Court restrains LG from banning sale, consumption of alcohol in Kaduna

Hoteliers and Beer Parlours Proprietors Association (HBPPA) in Sabon Gari Local Government Area of Zaria, Kaduna State, has dragged the council area to court over plans to outlaw sale and consumption of alcohol in the area.

The hoteliers had on June 11, through one of their counsels, Mr Solomon Kaine applied and obtained a court order, from the High Court sitting in Zaria restraining the local government from passing a bill on the sale and consumption of alcohol in the area.

The judge, Justice Kabir Sabo had adjourned the case to Tuesday, June 23 “for hearing of the substantive application.”

The court, however, did not sit on Tuesday.

While speaking with newsmen, the counsel, Mr Kaine said: “We took the Sabon Gari Local government Area to court because it has the power to regulate but it does not have the power to stop sale and consumption of alcohol.

“So, we want the court to stop the local government from harassing the hoteliers and as well as to stop them from enacting such law.”

Tribune Online recalls that there was tension in Zaria in October 2019 over plans to outlaw the sale and consumption of beer and alcohol. The council was also said to have proposed a bill in a bid to enact such law in the LG.

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The Sabon Gari Local Government had sent letters dated October 21, 2019, inviting hotel owners and liquor sellers to the hearing of the proposed bill.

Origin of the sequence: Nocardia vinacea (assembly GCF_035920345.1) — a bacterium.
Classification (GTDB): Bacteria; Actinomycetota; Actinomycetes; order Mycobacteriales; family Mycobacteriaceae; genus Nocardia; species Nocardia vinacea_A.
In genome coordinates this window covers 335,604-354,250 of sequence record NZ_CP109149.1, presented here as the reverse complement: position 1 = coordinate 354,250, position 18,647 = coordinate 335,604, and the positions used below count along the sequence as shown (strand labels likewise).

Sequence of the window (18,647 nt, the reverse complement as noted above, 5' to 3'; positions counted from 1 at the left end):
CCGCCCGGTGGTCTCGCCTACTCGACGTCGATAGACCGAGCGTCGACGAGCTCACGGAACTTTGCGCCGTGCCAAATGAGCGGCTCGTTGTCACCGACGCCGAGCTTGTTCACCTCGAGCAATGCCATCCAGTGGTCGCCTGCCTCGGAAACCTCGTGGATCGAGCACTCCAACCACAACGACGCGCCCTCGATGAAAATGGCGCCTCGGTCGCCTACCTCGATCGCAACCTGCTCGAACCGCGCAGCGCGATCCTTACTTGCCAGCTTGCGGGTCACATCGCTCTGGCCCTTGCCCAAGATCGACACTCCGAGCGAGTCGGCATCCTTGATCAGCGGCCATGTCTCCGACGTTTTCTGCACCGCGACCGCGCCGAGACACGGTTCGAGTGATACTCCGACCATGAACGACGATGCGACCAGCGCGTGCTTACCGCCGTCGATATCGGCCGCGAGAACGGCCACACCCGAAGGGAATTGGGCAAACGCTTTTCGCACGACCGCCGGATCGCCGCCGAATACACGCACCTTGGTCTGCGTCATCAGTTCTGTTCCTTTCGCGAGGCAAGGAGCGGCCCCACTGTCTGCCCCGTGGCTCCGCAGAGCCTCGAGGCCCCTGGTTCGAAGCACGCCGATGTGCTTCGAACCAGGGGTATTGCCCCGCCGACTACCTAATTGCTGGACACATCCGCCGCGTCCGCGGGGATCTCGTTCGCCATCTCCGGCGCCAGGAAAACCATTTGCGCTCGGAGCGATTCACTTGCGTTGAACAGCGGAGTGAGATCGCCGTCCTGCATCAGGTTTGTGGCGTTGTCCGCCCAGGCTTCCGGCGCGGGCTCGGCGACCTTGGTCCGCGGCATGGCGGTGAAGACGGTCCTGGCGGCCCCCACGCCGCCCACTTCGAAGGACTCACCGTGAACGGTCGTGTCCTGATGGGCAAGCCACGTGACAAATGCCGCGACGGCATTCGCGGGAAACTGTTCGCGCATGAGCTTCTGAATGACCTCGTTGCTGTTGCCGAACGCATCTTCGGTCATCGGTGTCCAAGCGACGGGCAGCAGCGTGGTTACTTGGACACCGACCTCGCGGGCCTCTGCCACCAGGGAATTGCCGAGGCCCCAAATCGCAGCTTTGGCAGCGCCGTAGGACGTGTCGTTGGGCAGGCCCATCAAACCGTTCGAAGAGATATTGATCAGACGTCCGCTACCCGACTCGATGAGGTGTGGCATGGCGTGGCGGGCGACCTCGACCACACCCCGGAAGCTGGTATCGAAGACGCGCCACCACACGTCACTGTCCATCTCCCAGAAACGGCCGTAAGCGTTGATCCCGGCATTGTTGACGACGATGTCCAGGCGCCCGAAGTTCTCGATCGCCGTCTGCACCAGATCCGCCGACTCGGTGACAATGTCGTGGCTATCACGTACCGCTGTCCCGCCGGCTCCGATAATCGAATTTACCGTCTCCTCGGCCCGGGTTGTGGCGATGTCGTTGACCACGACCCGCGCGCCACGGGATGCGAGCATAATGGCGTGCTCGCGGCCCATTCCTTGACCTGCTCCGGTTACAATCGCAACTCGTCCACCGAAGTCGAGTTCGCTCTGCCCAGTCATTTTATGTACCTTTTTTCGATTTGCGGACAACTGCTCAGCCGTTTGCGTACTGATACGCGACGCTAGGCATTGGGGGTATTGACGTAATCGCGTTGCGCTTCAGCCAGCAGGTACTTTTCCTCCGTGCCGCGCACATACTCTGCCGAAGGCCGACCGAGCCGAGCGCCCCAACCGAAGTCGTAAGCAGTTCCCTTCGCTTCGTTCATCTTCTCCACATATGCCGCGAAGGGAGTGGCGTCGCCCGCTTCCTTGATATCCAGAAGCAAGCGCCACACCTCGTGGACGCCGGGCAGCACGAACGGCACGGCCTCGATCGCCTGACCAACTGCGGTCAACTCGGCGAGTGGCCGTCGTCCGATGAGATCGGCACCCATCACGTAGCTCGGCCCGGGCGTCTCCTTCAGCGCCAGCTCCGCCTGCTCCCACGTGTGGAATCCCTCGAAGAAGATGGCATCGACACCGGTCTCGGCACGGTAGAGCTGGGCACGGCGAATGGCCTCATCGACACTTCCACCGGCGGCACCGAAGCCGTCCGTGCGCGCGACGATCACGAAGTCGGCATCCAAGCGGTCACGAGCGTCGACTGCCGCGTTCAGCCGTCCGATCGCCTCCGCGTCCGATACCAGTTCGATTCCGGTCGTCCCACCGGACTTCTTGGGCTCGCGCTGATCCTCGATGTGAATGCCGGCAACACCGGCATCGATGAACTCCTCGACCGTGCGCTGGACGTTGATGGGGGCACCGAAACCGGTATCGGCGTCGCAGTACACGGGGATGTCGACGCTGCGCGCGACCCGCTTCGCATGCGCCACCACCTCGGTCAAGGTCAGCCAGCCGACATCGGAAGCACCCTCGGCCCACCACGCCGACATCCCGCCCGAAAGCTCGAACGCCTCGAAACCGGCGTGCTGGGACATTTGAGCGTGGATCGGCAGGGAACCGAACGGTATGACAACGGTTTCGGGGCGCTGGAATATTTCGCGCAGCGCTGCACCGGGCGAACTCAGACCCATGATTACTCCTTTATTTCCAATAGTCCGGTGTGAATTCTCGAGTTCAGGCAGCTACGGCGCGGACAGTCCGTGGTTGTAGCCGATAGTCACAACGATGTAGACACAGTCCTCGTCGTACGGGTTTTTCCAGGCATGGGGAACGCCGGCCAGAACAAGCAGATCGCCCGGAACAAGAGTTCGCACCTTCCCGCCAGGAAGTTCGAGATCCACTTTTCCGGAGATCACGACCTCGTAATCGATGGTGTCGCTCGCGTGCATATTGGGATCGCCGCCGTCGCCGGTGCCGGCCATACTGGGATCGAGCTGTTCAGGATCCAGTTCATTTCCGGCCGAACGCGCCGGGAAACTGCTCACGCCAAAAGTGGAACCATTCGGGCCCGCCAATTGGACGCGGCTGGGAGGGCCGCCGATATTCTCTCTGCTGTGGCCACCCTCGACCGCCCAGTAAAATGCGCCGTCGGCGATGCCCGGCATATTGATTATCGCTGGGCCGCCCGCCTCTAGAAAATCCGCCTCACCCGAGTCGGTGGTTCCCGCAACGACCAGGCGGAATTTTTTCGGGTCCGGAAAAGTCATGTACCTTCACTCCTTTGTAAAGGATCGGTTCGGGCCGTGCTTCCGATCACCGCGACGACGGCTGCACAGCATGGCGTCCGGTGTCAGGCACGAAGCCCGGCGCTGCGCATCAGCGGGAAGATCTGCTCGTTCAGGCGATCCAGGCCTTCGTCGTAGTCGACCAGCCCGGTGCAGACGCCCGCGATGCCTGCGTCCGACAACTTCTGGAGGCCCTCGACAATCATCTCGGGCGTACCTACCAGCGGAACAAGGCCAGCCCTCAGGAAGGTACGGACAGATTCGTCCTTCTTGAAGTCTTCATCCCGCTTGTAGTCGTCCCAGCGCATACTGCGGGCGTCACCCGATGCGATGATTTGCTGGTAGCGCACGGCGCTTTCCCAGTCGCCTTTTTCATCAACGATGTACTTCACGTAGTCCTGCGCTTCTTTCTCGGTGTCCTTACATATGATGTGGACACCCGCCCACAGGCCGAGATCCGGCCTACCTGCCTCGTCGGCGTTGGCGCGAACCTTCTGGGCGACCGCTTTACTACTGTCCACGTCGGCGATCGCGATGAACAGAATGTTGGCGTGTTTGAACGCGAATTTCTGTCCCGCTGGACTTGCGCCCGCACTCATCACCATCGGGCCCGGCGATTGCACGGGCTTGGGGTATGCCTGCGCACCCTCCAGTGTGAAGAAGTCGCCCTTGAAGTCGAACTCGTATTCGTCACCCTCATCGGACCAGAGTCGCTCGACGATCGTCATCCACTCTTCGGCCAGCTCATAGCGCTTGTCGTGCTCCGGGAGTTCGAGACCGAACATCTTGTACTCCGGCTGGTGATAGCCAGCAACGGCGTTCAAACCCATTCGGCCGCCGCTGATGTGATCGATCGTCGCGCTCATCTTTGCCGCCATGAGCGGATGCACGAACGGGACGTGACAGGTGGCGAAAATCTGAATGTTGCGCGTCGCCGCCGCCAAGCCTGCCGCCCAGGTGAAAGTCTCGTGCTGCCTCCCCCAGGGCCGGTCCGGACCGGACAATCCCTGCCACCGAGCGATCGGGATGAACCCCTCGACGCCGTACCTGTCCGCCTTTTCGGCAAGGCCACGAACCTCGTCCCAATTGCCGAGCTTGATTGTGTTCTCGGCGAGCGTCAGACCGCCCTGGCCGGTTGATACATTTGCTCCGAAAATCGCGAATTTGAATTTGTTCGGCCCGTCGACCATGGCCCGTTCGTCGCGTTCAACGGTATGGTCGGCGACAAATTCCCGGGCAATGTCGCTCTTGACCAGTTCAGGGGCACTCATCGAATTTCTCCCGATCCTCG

During the hearing in October, the hotel owners and liquor sellers, represented by their lawyer, Mr Daniel Peter, noted that local governments in Nigeria have the powers to license, regulate and control the sale of liquor, but he argued that they lack powers to prohibit the sale of liquor or consumption of beer.

While pointing out that sections 5 and 6 of the said bill clearly prohibited the sale and consumption of alcohol, he noted that it was outside the legislative powers of local governments.

He further argued that the sections were clearly stated in the fourth schedule of the Constitution of the Federal Republic of Nigeria 1999 (as amended) and “therefore ultra vires and not within the legislative competence of LGs.”

Instead, Kaine recommended that “the proposed Bill should, in fact, be on licensing, regulation and control of the sale of liquor as clearly stated in the Constitution of the Federal Republic of Nigeria 1999 (as amended) and not to prohibit sale and consumption of alcohol.”

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